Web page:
them by pressing a lever.

  Across 18 trials each, the living rats were 52 percent more likely on average to set the social

  robot free than the asocial one. This suggests that the rats perceived the social robot as a genuine

  social being. They may have bonded more with the social robot because it displayed behaviours

  like communal exploring and playing. This could lead to the rats better remembering having freed

  it earlier, and wanting the robot to return the favour when they get trapped, says Quinn.

  The readiness of the rats to befriend the social robot was surprising given its minimal design.

  The robot was the same size as a regular rat but resembled a simple plastic box on wheels.“We’d

  assumed we’d have to give it a moving head and tail, facial features, and put a scene on it to make

  it smell like a real rat, but that wasn’t necessary," says Janet Wiles at the University of Queensland

  in Australia, who helped with the research.

  The finding shows how sensitive rats are to social cues, even when they come from basic

  robots. Similarly, children tend to treat robots as if they are fellow beings, even when they display

  only simple social signals.“ We humans seem to be fascinated by robots, and it turns out other

  animals are too,”says Wiles.

  21. Quinn and her colleagues conducted a test to see if rats can .

  [A] pickup social signals from non-living rats

  [B] distinguish a friendly rat from a hostile one

  [C] attain sociable traits through special training

  [D] send out warming messages to their fellow

  22. What did the social robot do during the experiment?

  [A] It followed the social robot.

  [B] It played with some toys.

  [C] It set the trapped Tats free.

  [D]It moved around alone.

  23. According to Quinn, the rats released the social robot because they .

  [A] tried to practice a means of escape

  [B] expected it to do the same in return

  [C] wanted to display their intelligence

  [D]considered that an interesting game

  24. James Wiles notes that rats .

  [A]can remember other rat’s facial features

  [B] differentiate smells better than sizes

  [C] respond more to cations than to looks

  [D]can be scared by a plastic box on wheels

  25. It can be learned from the text that rats .

  [A]appear to be adaptable to new surroundings

  (B] are more socially active than other animals

  [C] behave differently from children in socializing

  [PD]are more sensitive to social cues than expected

  Text 2

  It is fashionable today to bash Big Business. And there is one issue on which the many critics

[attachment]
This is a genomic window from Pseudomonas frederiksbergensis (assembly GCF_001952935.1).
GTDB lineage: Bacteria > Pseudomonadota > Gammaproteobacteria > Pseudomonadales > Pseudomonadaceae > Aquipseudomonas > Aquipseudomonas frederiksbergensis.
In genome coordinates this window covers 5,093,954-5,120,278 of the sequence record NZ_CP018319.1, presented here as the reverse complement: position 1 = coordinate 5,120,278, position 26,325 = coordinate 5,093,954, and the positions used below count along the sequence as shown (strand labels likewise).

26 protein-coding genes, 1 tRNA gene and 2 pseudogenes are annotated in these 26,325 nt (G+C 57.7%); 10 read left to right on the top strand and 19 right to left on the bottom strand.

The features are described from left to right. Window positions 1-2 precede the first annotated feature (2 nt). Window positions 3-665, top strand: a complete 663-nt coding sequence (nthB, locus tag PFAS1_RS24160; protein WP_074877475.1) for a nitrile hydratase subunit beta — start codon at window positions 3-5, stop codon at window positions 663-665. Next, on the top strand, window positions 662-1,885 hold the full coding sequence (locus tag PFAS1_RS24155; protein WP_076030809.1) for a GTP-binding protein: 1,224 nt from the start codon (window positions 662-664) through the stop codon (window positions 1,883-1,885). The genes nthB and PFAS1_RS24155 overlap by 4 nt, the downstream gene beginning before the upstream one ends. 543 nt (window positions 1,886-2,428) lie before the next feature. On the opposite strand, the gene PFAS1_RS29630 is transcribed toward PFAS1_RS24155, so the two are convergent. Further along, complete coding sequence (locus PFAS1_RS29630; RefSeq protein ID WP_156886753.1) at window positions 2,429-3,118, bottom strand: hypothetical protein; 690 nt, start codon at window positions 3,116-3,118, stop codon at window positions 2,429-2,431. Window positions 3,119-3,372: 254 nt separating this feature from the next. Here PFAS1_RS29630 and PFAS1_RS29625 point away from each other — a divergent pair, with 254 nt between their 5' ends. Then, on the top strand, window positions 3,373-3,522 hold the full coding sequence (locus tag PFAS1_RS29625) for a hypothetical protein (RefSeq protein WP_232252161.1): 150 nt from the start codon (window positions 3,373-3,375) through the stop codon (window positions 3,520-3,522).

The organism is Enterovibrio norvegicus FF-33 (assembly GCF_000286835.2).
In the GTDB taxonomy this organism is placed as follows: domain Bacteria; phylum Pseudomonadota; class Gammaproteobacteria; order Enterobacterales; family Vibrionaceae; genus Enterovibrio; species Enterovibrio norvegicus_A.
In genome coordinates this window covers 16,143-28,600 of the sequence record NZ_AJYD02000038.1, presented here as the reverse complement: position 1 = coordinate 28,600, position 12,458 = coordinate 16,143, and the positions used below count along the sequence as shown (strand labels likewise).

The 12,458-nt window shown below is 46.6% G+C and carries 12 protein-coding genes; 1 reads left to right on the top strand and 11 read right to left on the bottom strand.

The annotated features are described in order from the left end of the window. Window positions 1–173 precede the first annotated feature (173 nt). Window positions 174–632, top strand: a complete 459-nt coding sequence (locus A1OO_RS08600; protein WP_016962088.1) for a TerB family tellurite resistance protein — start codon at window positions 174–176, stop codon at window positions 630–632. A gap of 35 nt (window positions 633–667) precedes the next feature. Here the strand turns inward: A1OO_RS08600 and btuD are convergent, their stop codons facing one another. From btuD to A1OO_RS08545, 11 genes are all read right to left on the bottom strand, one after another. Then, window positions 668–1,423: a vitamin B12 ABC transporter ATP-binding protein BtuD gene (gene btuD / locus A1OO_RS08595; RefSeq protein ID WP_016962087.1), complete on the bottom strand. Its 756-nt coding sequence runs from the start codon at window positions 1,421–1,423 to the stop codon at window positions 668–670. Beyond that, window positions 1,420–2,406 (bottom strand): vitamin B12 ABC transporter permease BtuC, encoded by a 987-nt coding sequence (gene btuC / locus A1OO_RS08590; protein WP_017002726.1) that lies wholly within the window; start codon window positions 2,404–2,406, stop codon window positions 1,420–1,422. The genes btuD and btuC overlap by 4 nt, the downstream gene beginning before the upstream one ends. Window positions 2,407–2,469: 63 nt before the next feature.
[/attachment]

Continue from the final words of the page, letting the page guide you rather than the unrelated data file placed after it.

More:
agree: CEO pay. We hear that CEOs are paid too much (or too much relative to workers), or that

  they rig others’ pay, or that their pay is insufficiently related to positive outcomes. But the more

  likely truth is CEO pay is largely caused by intense competition.

  It is true that CEO pay has gone up—top ones may make 300 times the pay of typical

  workers on average, and since the mid-1970s, CEO pay for large publicly traded American

  corporations has, by varying estimates, gone up by about 500%. The typical CEO of a top

  American corporation—from the 350 largest such companies—now makes about $18.9 million a

  year.

  While individual cases of overpayment definitely exist, in general, the determinants of CEO

  pay are not so mysterious and not so mired in corruption. In fact, overall CEO compensation for

  the top companies rises pretty much. In lockstep with the value of those companies on the stock

  market.

  The best model for understanding the growth of CEO pay, though, is that of limited CEO

  talent in a world where business opportunities for the top firms are growing rapidly. The efforts of

  America’s highest-earning 1% have been one of the more dynamic elements of the global

  economy. It’s not popular to say, but one reason their pay has gone up so much is that CEOs really

  have upped their game relative to many other workers in the U.S. economy.

  Today’s CEO, at least for major American firms, must have many more skills than simply

  being able to “run the company.” CEOs must have a good sense of financial markets and maybe

  even how the company should trade in them. They also need better public relations skills than

  their predecessors, as the costs of even a minor slipup can be significant. Then there’s the fact that

  large American companies are much more globalized than ever before, with supply chains spread

  across a larger number of countries. To lead in that system requires knowledge that is fairly

  mind-boggling.

  There is yet another trend: virtually all major American companies are becoming tech

  companies, one way or another. An agribusiness company, for instance, may focus on R&D in

  highly IT-intensive areas such as genome sequencing. Similarly, it is hard to do a good job running